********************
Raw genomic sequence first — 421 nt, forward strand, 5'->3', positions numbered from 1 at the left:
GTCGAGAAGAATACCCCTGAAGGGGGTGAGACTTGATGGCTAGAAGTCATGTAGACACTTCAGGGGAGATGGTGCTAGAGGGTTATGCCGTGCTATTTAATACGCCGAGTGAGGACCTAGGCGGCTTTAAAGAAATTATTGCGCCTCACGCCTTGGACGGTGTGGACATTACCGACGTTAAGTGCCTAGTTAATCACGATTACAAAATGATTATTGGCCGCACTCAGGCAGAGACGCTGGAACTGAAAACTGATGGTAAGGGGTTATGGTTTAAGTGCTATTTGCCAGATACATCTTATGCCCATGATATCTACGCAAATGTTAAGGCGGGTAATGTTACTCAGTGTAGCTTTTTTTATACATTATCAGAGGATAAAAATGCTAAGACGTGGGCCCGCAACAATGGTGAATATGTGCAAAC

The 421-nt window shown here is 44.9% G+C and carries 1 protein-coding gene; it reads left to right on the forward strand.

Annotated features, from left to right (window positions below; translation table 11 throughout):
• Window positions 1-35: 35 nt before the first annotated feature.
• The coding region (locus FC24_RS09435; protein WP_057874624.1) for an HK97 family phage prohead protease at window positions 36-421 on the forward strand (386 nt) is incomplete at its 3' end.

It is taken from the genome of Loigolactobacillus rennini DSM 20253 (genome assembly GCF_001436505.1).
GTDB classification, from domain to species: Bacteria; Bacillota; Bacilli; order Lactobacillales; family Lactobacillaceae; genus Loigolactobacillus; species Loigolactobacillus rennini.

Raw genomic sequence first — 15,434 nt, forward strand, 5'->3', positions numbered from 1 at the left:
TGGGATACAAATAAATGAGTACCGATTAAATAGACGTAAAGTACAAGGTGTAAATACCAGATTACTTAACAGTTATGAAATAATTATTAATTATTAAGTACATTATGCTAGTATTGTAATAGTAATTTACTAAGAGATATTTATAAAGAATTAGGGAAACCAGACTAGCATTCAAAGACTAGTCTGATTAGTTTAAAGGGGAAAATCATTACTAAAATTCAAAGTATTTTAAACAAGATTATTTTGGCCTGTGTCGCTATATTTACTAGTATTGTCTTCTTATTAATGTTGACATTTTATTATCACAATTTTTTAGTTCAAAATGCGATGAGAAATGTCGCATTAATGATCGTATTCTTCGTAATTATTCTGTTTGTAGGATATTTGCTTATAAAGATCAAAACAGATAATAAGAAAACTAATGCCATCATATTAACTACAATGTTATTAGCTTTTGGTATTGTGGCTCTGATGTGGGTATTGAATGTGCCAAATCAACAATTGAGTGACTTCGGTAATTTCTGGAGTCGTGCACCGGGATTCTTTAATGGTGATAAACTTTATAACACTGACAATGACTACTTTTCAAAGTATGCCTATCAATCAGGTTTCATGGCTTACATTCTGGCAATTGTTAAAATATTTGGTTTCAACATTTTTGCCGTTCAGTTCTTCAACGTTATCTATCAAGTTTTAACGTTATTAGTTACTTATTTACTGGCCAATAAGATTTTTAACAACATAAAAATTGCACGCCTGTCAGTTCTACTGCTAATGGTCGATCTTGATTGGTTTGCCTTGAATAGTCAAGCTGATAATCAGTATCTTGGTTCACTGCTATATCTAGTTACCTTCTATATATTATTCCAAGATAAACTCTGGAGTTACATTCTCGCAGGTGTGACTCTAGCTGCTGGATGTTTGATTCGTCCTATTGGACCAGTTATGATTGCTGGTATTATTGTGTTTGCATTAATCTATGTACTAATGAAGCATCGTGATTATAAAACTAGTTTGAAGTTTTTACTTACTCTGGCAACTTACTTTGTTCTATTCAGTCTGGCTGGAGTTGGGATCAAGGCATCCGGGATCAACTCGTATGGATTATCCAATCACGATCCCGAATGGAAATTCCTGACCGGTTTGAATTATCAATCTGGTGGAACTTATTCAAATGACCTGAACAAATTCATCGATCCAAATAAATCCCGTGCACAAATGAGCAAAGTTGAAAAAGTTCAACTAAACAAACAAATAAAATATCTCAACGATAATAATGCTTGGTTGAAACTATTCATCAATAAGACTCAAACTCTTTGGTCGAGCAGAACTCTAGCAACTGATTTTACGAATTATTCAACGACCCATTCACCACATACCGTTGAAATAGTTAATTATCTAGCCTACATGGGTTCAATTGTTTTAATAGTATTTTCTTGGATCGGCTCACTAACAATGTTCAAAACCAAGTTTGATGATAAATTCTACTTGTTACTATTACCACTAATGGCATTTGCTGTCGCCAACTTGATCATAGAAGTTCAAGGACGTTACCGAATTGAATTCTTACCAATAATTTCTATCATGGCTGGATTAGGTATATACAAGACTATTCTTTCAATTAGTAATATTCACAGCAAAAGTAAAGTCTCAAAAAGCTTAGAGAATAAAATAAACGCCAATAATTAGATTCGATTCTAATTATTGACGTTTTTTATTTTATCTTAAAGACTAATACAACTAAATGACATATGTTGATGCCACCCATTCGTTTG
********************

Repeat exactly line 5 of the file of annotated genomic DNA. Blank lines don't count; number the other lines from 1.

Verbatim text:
• Window positions 1-35: 35 nt before the first annotated feature.